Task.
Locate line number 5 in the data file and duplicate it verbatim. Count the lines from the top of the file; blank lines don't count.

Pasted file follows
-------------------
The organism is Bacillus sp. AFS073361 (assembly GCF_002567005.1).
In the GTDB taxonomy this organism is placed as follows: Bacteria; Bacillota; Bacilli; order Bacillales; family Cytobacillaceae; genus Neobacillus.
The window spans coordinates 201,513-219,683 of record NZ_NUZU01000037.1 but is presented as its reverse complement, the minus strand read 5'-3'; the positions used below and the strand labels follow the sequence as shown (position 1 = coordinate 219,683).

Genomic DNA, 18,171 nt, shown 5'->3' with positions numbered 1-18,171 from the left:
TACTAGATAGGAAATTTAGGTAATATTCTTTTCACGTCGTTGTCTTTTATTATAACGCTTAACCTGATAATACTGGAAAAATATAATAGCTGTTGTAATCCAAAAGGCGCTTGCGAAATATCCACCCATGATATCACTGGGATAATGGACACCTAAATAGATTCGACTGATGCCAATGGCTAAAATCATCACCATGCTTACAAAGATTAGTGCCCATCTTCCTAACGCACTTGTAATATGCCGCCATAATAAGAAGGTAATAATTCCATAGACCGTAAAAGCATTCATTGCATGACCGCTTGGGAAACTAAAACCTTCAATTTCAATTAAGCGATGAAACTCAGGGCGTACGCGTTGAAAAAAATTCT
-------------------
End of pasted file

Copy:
TACTAGATAGGAAATTTAGGTAATATTCTTTTCACGTCGTTGTCTTTTATTATAACGCTTAACCTGATAATACTGGAAAAATATAATAGCTGTTGTAATCCAAAAGGCGCTTGCGAAATATCCACCCATGATATCACTGGGATAATGGACACCTAAATAGATTCGACTGATGCCAATGGCTAAAATCATCACCATGCTTACAAAGATTAGTGCCCATCTTCCTAACGCACTTGTAATATGCCGCCATAATAAGAAGGTAATAATTCCATAGACCGTAAAAGCATTCATTGCATGACCGCTTGGGAAACTAAAACCTTCAATTTCAATTAAGCGATGAAACTCAGGGCGTACGCGTTGAAAAAAATTCT